Where developing farmers outside the communal areas have already established themselves and wish to expand, the question is whether the state should buy additional land for them. If so, will it also finance the expansion of assets of entrepreneurs in other sectors, such as retail or manufacturing? On what basis would it choose to favour some sectors over others? Rather than providing such farmers with additional land via redistribution, the state could sell to them some of the land it already owns, purchase to be financed by the banks against secure title. The role of the state should be confined to investing in better rural infrastructure and better extension services.

Both are critically important. The provision of infrastructure such as roads, railways, dams, and so on is clearly a function of the state. Electricity, abattoirs, produce markets, milling, and storage facilities can be provided either by the state or by the private sector. Deregulation of agriculture has in fact meant that there has been an increase in the number of small abattoirs and of small-scale millers in rural areas.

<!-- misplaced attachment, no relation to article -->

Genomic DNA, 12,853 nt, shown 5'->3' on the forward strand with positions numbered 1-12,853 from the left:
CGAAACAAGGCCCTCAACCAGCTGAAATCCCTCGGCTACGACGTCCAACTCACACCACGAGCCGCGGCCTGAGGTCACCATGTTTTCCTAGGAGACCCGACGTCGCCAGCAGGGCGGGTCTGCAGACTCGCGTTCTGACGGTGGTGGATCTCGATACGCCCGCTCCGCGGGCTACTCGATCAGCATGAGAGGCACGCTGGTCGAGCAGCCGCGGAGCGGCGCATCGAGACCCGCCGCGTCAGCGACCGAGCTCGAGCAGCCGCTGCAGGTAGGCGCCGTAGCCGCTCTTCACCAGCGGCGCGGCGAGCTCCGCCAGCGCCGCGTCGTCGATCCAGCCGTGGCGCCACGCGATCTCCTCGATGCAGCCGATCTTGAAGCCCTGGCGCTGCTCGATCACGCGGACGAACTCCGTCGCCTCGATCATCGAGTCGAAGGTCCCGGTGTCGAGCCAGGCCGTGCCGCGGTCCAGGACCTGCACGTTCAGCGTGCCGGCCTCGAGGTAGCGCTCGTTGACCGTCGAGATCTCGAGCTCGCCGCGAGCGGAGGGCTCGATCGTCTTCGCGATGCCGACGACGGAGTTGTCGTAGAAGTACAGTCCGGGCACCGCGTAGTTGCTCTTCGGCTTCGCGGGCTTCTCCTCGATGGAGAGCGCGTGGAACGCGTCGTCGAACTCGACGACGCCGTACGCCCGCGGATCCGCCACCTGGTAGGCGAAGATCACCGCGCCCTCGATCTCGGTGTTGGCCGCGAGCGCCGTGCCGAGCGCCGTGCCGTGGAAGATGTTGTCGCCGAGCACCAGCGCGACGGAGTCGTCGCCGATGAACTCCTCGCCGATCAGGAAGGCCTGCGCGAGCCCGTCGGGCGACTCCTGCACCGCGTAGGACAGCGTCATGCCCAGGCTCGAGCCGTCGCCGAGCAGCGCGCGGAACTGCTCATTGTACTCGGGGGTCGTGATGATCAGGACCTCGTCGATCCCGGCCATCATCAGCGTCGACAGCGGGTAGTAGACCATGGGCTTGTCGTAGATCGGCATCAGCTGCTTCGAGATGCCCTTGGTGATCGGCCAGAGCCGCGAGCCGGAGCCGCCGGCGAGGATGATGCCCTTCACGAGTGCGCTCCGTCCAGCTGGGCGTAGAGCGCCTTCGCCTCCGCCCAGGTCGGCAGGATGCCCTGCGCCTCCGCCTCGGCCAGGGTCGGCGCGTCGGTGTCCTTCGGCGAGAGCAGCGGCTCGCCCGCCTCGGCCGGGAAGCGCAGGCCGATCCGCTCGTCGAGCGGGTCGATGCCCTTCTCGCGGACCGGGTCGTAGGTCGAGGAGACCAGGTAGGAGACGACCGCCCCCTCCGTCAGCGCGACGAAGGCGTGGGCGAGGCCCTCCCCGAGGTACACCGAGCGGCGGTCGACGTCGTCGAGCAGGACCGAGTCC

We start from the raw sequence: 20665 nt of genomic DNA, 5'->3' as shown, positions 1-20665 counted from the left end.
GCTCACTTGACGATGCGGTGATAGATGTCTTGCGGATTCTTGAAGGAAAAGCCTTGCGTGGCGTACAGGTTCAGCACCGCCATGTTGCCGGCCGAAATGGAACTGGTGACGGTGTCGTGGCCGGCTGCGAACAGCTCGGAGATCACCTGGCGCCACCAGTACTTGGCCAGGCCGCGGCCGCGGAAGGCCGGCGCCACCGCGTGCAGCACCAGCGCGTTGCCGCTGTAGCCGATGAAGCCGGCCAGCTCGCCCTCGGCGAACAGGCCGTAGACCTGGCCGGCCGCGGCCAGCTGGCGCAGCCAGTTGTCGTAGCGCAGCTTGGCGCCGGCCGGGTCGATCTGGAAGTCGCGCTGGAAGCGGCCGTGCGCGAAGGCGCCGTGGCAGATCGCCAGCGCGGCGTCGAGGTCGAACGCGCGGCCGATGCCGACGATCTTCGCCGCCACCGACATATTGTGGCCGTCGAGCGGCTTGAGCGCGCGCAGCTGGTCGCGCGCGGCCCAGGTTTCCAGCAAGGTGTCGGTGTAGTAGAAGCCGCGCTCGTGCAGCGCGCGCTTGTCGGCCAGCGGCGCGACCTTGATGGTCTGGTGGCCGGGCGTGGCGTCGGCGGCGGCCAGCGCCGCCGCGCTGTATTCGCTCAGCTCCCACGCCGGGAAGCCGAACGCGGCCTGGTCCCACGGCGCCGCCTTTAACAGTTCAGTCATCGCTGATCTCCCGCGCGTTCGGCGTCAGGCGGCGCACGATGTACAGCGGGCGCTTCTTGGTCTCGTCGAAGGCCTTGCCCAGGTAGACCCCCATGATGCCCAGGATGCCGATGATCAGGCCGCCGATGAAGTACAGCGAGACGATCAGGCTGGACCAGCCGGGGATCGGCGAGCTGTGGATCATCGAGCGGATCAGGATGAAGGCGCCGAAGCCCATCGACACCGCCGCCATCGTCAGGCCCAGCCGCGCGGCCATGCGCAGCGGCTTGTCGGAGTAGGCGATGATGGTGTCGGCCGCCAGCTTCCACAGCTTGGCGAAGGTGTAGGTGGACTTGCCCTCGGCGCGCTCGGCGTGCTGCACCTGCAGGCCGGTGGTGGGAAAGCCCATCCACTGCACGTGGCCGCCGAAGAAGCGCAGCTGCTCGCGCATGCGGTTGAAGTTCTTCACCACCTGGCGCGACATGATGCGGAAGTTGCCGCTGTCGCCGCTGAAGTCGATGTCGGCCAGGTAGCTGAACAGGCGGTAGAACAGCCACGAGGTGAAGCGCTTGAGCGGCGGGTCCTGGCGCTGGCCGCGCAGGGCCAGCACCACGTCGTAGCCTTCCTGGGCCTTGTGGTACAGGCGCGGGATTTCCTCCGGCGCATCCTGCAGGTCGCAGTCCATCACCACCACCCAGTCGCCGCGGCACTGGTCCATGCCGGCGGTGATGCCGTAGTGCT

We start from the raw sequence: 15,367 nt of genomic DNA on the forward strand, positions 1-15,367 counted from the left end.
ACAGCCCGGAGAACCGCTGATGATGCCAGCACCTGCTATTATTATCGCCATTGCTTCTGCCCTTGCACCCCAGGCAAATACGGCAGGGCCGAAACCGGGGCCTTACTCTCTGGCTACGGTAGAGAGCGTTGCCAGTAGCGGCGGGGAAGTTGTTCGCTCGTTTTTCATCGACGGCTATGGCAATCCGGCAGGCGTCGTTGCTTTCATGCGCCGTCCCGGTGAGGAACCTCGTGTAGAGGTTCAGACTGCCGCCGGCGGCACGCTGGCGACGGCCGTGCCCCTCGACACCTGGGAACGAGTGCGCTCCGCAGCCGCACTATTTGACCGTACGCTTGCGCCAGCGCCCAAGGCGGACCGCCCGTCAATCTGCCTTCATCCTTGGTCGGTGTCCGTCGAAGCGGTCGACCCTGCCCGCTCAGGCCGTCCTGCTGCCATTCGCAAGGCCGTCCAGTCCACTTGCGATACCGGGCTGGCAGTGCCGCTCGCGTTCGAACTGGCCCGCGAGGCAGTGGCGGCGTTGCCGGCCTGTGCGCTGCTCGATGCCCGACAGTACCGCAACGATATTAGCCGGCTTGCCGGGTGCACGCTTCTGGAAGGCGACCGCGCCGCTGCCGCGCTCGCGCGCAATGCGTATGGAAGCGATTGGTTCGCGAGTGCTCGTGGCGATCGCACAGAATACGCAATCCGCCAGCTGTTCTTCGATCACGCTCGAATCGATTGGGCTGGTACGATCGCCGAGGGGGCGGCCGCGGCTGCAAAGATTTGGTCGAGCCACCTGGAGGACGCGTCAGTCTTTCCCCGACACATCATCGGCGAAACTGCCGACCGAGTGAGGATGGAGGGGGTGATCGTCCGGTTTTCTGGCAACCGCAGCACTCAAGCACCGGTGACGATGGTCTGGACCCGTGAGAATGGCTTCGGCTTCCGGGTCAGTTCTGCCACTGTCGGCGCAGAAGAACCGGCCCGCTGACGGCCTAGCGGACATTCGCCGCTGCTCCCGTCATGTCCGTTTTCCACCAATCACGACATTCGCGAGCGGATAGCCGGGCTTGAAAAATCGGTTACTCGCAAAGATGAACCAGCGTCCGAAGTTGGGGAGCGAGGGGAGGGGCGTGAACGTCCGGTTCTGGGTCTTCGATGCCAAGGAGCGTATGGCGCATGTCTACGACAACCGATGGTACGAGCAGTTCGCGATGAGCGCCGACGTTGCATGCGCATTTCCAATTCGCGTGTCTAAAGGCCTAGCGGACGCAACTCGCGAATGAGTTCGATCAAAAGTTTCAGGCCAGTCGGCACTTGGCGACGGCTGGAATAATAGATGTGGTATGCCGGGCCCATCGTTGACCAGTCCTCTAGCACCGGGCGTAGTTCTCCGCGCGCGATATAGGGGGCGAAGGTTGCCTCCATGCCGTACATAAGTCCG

Extension services need not be provided by the state itself. It has little capacity to do so. But the government itself now recognizes that “no restitution or land reform project can go ahead without a viable business plan, training, mentorship, partnerships, and other forms of support”.

Given its own lack of capacity to provide these things, the state could issue vouchers for emerging farmers to buy extension services in the form of technical, financial, and managerial advice from private providers. The market would supply these more quickly — and more cheaply— than the state. In addition to individual farmers, providers would include specialist firms, both profit and non-profit.